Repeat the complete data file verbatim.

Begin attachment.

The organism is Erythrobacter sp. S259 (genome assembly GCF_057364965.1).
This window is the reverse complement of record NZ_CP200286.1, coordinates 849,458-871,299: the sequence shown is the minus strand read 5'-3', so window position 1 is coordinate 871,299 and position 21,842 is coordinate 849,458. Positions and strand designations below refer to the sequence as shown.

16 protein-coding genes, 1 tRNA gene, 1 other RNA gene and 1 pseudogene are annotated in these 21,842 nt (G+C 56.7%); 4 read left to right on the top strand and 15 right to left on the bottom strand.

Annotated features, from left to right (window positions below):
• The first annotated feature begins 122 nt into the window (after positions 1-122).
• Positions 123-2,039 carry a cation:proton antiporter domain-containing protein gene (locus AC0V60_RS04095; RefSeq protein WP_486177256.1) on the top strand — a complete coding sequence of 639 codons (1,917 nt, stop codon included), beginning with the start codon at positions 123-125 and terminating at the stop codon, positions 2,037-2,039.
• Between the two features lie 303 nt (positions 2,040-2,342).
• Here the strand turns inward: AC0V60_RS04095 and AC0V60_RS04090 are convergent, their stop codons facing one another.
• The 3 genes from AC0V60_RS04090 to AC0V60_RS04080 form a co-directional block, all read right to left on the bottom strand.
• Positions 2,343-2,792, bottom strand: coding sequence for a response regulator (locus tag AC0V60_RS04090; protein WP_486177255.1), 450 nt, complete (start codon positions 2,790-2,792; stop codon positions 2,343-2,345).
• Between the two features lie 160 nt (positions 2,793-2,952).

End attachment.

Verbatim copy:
The organism is Erythrobacter sp. S259 (genome assembly GCF_057364965.1).
This window is the reverse complement of record NZ_CP200286.1, coordinates 849,458-871,299: the sequence shown is the minus strand read 5'-3', so window position 1 is coordinate 871,299 and position 21,842 is coordinate 849,458. Positions and strand designations below refer to the sequence as shown.

16 protein-coding genes, 1 tRNA gene, 1 other RNA gene and 1 pseudogene are annotated in these 21,842 nt (G+C 56.7%); 4 read left to right on the top strand and 15 right to left on the bottom strand.

Annotated features, from left to right (window positions below):
• The first annotated feature begins 122 nt into the window (after positions 1-122).
• Positions 123-2,039 carry a cation:proton antiporter domain-containing protein gene (locus AC0V60_RS04095; RefSeq protein WP_486177256.1) on the top strand — a complete coding sequence of 639 codons (1,917 nt, stop codon included), beginning with the start codon at positions 123-125 and terminating at the stop codon, positions 2,037-2,039.
• Between the two features lie 303 nt (positions 2,040-2,342).
• Here the strand turns inward: AC0V60_RS04095 and AC0V60_RS04090 are convergent, their stop codons facing one another.
• The 3 genes from AC0V60_RS04090 to AC0V60_RS04080 form a co-directional block, all read right to left on the bottom strand.
• Positions 2,343-2,792, bottom strand: coding sequence for a response regulator (locus tag AC0V60_RS04090; protein WP_486177255.1), 450 nt, complete (start codon positions 2,790-2,792; stop codon positions 2,343-2,345).
• Between the two features lie 160 nt (positions 2,793-2,952).